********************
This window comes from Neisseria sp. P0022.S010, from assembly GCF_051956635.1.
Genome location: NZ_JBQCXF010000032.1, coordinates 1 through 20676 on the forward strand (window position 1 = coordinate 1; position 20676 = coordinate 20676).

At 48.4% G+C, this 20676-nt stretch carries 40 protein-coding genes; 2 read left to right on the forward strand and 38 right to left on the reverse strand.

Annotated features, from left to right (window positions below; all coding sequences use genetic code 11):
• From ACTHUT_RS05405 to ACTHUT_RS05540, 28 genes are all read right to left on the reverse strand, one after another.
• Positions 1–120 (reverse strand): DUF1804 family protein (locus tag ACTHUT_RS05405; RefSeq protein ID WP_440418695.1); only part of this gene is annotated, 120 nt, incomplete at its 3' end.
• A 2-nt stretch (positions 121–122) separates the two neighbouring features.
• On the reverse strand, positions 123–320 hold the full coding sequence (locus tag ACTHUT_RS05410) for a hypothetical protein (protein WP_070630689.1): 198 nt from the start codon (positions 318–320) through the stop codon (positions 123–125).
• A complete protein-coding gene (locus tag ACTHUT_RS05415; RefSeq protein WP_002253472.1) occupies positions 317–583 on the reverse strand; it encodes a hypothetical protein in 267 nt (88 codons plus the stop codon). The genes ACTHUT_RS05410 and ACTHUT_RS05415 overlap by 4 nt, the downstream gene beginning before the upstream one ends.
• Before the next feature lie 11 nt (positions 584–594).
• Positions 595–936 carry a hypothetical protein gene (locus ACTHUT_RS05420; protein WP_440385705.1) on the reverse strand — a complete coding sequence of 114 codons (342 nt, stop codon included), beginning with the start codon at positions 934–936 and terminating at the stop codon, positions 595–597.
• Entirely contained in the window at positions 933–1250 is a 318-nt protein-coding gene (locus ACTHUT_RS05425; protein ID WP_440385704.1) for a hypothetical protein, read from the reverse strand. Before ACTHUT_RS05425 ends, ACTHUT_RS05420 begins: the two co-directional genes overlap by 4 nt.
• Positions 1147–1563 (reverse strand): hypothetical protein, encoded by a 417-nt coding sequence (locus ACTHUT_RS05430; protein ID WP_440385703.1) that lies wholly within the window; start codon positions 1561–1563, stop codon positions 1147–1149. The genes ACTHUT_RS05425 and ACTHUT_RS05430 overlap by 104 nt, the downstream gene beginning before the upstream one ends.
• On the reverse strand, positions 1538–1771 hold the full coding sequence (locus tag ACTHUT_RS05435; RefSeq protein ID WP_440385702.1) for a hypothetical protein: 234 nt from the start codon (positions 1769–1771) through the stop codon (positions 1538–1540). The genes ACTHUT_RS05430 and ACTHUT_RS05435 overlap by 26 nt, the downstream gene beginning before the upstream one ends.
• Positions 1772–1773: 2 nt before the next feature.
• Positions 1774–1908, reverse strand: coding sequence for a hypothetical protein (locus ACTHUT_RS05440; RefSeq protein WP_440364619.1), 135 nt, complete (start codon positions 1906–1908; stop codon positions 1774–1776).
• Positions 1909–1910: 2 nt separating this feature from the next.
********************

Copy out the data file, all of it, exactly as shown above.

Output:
This window comes from Neisseria sp. P0022.S010, from assembly GCF_051956635.1.
Genome location: NZ_JBQCXF010000032.1, coordinates 1 through 20676 on the forward strand (window position 1 = coordinate 1; position 20676 = coordinate 20676).

At 48.4% G+C, this 20676-nt stretch carries 40 protein-coding genes; 2 read left to right on the forward strand and 38 right to left on the reverse strand.

Annotated features, from left to right (window positions below; all coding sequences use genetic code 11):
• From ACTHUT_RS05405 to ACTHUT_RS05540, 28 genes are all read right to left on the reverse strand, one after another.
• Positions 1–120 (reverse strand): DUF1804 family protein (locus tag ACTHUT_RS05405; RefSeq protein ID WP_440418695.1); only part of this gene is annotated, 120 nt, incomplete at its 3' end.
• A 2-nt stretch (positions 121–122) separates the two neighbouring features.
• On the reverse strand, positions 123–320 hold the full coding sequence (locus tag ACTHUT_RS05410) for a hypothetical protein (protein WP_070630689.1): 198 nt from the start codon (positions 318–320) through the stop codon (positions 123–125).
• A complete protein-coding gene (locus tag ACTHUT_RS05415; RefSeq protein WP_002253472.1) occupies positions 317–583 on the reverse strand; it encodes a hypothetical protein in 267 nt (88 codons plus the stop codon). The genes ACTHUT_RS05410 and ACTHUT_RS05415 overlap by 4 nt, the downstream gene beginning before the upstream one ends.
• Before the next feature lie 11 nt (positions 584–594).
• Positions 595–936 carry a hypothetical protein gene (locus ACTHUT_RS05420; protein WP_440385705.1) on the reverse strand — a complete coding sequence of 114 codons (342 nt, stop codon included), beginning with the start codon at positions 934–936 and terminating at the stop codon, positions 595–597.
• Entirely contained in the window at positions 933–1250 is a 318-nt protein-coding gene (locus ACTHUT_RS05425; protein ID WP_440385704.1) for a hypothetical protein, read from the reverse strand. Before ACTHUT_RS05425 ends, ACTHUT_RS05420 begins: the two co-directional genes overlap by 4 nt.
• Positions 1147–1563 (reverse strand): hypothetical protein, encoded by a 417-nt coding sequence (locus ACTHUT_RS05430; protein ID WP_440385703.1) that lies wholly within the window; start codon positions 1561–1563, stop codon positions 1147–1149. The genes ACTHUT_RS05425 and ACTHUT_RS05430 overlap by 104 nt, the downstream gene beginning before the upstream one ends.
• On the reverse strand, positions 1538–1771 hold the full coding sequence (locus tag ACTHUT_RS05435; RefSeq protein ID WP_440385702.1) for a hypothetical protein: 234 nt from the start codon (positions 1769–1771) through the stop codon (positions 1538–1540). The genes ACTHUT_RS05430 and ACTHUT_RS05435 overlap by 26 nt, the downstream gene beginning before the upstream one ends.
• Positions 1772–1773: 2 nt before the next feature.
• Positions 1774–1908, reverse strand: coding sequence for a hypothetical protein (locus ACTHUT_RS05440; RefSeq protein WP_440364619.1), 135 nt, complete (start codon positions 1906–1908; stop codon positions 1774–1776).
• Positions 1909–1910: 2 nt separating this feature from the next.